Edit: This was private for some time, and now it’s back!
Playwrights Foundation hosted a young theatre makers meet and greet during their last festival. There was a little bit of wine and coffee, and Kevin Becarra led us on a nice conversation through people’s experiences working, different degrees, people’s special disciplines, and what we could make theatre look like when current 19-year olds run the theatre universe. It was held in The Thick House theatre in Portero Hill, so I stopped by the next night to go to Playwrights Festival staged reading of Tea Party. It was fabulously run and directed. As a student, my experience of staged reading had been spotty and half-heartedly executed. This was a stunner in comparison, it was all a new playwright could ask. Great talent, thoughtful design, and excellently spoken to an understanding audience. These were my people. My new work people. A door was opened up for me.
As soon as I heard they would host unpaid labor I was there. It was my second time working for a professional theatre in the Bay, but the longest stint and the most regular. I was joined by a group of incredibly talented interns, who added our efforts to the Artistic Director Amy Mueller (who I later heard described as the “queen of new work”), Erin Merrit (who had offered her help in the office and then was suddenly producing the festival) and the bubbly and chic Megan (marketer extraordinare). Each of us was going to be a production assistant on one of the six shows in that summer’s festival.
So while I was there I sat in on casting calls, wrote many carefully worded emails very slowly, managed some scheduling, got some contacts, did a bit of flyering and donation handling, lifted some heavy things, sat in on two different shows in rehearsal, was invited to speak the stage directions for one, took obsessive blocking notes on the other, and saw some talented people work. So it wasn’t all glory and gold, but I got some tools and contacts out of it, and that’s what I was after.
Definitely the best experience was the one I almost missed. Each summer Playwrights Foundation hosts a retreat. The attendees are: staff (that’s me!), directors, dramaturgs, designers and playwrights. This year we hosted it at a Buddhist retreat center in the middle of the Shasta mountains, cafeteria style vegetarian food and camp fires every night. During the day, each playwright read their own plays.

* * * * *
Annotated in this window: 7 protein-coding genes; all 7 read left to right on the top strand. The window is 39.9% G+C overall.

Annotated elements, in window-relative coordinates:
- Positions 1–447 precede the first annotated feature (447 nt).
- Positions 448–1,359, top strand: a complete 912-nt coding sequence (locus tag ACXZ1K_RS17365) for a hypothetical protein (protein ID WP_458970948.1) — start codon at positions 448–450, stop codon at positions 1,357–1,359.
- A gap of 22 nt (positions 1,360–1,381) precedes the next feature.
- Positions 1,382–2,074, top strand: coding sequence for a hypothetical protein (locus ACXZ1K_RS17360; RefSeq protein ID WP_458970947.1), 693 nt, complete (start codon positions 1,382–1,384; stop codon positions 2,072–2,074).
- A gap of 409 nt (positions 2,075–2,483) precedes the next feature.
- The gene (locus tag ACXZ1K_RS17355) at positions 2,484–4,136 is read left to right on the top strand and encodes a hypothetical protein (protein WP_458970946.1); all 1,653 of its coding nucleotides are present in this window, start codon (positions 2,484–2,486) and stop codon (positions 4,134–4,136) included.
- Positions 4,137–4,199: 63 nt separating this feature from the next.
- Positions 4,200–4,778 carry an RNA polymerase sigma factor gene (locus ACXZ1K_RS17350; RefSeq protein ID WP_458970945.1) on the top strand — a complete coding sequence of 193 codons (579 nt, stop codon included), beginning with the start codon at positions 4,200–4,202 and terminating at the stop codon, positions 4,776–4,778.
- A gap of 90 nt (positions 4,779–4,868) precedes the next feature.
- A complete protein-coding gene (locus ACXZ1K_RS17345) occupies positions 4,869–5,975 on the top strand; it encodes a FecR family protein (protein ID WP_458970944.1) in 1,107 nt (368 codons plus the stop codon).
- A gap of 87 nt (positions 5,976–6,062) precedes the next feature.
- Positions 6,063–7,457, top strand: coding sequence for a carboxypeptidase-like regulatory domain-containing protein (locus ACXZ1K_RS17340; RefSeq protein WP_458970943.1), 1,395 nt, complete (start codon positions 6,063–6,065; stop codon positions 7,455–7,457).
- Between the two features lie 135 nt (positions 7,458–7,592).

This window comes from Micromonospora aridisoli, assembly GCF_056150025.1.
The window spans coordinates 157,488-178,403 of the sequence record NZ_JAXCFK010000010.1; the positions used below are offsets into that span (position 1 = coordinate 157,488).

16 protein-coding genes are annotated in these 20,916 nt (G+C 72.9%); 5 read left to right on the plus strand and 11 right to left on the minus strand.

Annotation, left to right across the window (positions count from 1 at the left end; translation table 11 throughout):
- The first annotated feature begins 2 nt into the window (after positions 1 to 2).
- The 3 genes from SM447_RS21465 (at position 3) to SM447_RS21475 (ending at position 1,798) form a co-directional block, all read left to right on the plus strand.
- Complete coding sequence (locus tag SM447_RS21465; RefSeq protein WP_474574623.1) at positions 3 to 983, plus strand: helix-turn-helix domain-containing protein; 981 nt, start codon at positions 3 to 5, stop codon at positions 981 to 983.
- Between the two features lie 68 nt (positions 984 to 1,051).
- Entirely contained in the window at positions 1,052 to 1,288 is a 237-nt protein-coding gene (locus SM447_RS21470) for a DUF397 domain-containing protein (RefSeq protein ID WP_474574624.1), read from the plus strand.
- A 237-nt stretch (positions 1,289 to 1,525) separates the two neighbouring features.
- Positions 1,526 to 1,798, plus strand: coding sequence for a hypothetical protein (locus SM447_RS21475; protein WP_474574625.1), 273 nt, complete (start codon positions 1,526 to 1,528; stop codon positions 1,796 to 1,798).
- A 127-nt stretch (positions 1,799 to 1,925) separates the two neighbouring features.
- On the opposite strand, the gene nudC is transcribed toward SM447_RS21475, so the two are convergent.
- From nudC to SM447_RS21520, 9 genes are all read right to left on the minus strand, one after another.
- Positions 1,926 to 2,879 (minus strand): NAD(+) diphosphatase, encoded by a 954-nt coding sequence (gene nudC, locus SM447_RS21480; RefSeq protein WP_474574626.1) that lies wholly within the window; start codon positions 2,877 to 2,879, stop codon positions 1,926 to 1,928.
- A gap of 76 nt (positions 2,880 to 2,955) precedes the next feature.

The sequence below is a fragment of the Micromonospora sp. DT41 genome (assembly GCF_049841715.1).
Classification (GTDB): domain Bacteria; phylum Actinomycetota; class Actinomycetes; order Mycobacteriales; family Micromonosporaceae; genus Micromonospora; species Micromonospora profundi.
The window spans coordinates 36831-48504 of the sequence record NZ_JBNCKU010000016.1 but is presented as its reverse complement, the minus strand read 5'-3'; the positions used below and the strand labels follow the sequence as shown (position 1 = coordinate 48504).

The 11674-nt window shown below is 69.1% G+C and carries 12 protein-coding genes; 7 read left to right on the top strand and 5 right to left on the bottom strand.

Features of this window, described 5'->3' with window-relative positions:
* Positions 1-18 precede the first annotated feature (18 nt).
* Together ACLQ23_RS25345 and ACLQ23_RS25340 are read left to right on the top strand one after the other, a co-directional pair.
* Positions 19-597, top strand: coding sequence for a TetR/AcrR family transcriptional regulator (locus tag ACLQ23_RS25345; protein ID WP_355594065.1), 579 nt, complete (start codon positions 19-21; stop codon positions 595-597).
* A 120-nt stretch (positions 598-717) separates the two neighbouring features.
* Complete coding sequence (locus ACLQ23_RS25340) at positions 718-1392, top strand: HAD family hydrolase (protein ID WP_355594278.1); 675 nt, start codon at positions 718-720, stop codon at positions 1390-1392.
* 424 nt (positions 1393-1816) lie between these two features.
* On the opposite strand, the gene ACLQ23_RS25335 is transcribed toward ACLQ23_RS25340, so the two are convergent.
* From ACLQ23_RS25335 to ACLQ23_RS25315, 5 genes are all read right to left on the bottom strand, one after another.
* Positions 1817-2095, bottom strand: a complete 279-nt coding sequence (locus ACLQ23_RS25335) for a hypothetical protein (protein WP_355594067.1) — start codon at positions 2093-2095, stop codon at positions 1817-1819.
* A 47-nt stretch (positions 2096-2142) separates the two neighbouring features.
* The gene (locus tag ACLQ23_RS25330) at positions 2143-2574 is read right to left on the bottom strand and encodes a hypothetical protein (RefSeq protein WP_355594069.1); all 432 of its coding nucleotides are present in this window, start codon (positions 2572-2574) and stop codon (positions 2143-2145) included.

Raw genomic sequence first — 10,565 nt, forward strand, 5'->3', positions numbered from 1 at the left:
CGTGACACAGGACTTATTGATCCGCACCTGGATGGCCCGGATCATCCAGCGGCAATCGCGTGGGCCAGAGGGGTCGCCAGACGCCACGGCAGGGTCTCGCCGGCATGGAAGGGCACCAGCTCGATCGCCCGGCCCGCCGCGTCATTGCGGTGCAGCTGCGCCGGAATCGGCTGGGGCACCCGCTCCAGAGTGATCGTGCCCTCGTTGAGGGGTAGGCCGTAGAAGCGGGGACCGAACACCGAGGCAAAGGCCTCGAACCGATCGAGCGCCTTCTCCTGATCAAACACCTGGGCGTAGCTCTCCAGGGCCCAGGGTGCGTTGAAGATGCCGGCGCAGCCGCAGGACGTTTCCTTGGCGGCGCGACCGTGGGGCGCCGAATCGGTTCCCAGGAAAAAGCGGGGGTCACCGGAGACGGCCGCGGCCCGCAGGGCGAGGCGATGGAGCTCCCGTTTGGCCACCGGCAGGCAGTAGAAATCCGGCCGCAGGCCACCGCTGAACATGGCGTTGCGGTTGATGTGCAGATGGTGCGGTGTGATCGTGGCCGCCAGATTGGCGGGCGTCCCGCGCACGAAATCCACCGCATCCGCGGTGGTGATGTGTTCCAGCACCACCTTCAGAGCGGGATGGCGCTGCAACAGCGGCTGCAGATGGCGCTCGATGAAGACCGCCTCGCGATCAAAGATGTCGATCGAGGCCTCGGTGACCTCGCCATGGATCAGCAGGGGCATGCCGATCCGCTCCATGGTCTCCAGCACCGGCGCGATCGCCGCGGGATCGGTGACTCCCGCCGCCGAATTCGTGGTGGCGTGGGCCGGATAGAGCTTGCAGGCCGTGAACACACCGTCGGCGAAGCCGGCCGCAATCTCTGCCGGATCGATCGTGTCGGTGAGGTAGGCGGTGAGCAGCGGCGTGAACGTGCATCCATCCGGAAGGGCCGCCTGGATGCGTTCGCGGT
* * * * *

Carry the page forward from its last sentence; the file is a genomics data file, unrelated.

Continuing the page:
I mentioned that I was the production assistant for one show and read the stage directions for the other. That put me in rehearsal every single night, with a two-fer on Saturdays. I was lucky enough to read the directions for Hannah and the Dread Gazebo. Whose director totally took me under his wing. I was also was the PA for FSM, a new musical by Mime Troupe veteran Joan Holden. The difference between listening to the two playwrights and directors work could fill another huge post.
Parity: between the actors, directors, dramaturgs, technicians, and staff, Playwrights Foundation had more than gender parity, with women in the lead by about five. In a performing art industry where writers and directors are still mostly men writing men, this was a great atmosphere to work in and a great sign for the future. Just thought I should mention.
The festival itself went wonderfully. The company ended up making some money. There were six or seven glorious events filled with other artists, and four or five nights in a silly drunken stupor, high on cocktails and acting. It wasn’t all gold and glory, but it was pretty damn close.
Anyway, that’s just what I did for the months of May-June. I’m back in school now, it’s October and Michigan is putting on it’s brightest show for people in sweaters. I’m not directing a project until February, but I’m by no means idle. Check back to the blog again for another post on my goings-on.
Mickey’s back in action!